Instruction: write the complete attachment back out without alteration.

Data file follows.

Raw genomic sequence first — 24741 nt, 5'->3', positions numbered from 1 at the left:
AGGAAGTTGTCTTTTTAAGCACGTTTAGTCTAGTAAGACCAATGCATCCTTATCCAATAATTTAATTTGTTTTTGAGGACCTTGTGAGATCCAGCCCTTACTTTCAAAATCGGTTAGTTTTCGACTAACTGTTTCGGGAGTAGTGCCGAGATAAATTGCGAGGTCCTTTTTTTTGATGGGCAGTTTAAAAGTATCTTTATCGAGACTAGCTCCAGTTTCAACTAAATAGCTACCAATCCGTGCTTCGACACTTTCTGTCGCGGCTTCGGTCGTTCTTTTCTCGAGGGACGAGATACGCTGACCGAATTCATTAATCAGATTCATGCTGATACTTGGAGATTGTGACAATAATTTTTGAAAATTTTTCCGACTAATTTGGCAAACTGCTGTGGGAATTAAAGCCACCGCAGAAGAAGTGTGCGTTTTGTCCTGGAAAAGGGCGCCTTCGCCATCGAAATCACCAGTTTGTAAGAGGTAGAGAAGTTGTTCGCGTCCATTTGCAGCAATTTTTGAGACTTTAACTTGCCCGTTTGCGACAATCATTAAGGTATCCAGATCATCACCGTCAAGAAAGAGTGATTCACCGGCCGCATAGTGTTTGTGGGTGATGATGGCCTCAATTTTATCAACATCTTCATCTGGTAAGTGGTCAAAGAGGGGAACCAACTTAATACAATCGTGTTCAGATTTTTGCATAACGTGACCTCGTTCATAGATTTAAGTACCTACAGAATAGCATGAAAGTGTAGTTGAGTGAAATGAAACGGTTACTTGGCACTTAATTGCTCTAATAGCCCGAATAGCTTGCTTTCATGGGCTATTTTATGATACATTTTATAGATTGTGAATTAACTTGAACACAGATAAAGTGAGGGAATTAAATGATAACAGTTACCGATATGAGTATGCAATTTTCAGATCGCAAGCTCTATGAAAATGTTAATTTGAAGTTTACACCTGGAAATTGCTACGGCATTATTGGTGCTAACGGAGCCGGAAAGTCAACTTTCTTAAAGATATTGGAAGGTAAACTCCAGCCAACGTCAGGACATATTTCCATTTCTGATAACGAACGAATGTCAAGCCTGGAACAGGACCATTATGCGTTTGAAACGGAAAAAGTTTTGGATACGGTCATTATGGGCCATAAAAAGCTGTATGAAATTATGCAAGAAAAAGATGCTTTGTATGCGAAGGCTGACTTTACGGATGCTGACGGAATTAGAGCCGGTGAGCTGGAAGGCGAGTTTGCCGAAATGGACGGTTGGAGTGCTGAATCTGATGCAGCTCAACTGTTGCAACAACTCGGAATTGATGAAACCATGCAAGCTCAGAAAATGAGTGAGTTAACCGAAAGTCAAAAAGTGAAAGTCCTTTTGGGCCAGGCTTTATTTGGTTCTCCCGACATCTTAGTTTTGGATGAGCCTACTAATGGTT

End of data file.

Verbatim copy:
Raw genomic sequence first — 24741 nt, 5'->3', positions numbered from 1 at the left:
AGGAAGTTGTCTTTTTAAGCACGTTTAGTCTAGTAAGACCAATGCATCCTTATCCAATAATTTAATTTGTTTTTGAGGACCTTGTGAGATCCAGCCCTTACTTTCAAAATCGGTTAGTTTTCGACTAACTGTTTCGGGAGTAGTGCCGAGATAAATTGCGAGGTCCTTTTTTTTGATGGGCAGTTTAAAAGTATCTTTATCGAGACTAGCTCCAGTTTCAACTAAATAGCTACCAATCCGTGCTTCGACACTTTCTGTCGCGGCTTCGGTCGTTCTTTTCTCGAGGGACGAGATACGCTGACCGAATTCATTAATCAGATTCATGCTGATACTTGGAGATTGTGACAATAATTTTTGAAAATTTTTCCGACTAATTTGGCAAACTGCTGTGGGAATTAAAGCCACCGCAGAAGAAGTGTGCGTTTTGTCCTGGAAAAGGGCGCCTTCGCCATCGAAATCACCAGTTTGTAAGAGGTAGAGAAGTTGTTCGCGTCCATTTGCAGCAATTTTTGAGACTTTAACTTGCCCGTTTGCGACAATCATTAAGGTATCCAGATCATCACCGTCAAGAAAGAGTGATTCACCGGCCGCATAGTGTTTGTGGGTGATGATGGCCTCAATTTTATCAACATCTTCATCTGGTAAGTGGTCAAAGAGGGGAACCAACTTAATACAATCGTGTTCAGATTTTTGCATAACGTGACCTCGTTCATAGATTTAAGTACCTACAGAATAGCATGAAAGTGTAGTTGAGTGAAATGAAACGGTTACTTGGCACTTAATTGCTCTAATAGCCCGAATAGCTTGCTTTCATGGGCTATTTTATGATACATTTTATAGATTGTGAATTAACTTGAACACAGATAAAGTGAGGGAATTAAATGATAACAGTTACCGATATGAGTATGCAATTTTCAGATCGCAAGCTCTATGAAAATGTTAATTTGAAGTTTACACCTGGAAATTGCTACGGCATTATTGGTGCTAACGGAGCCGGAAAGTCAACTTTCTTAAAGATATTGGAAGGTAAACTCCAGCCAACGTCAGGACATATTTCCATTTCTGATAACGAACGAATGTCAAGCCTGGAACAGGACCATTATGCGTTTGAAACGGAAAAAGTTTTGGATACGGTCATTATGGGCCATAAAAAGCTGTATGAAATTATGCAAGAAAAAGATGCTTTGTATGCGAAGGCTGACTTTACGGATGCTGACGGAATTAGAGCCGGTGAGCTGGAAGGCGAGTTTGCCGAAATGGACGGTTGGAGTGCTGAATCTGATGCAGCTCAACTGTTGCAACAACTCGGAATTGATGAAACCATGCAAGCTCAGAAAATGAGTGAGTTAACCGAAAGTCAAAAAGTGAAAGTCCTTTTGGGCCAGGCTTTATTTGGTTCTCCCGACATCTTAGTTTTGGATGAGCCTACTAATGGTT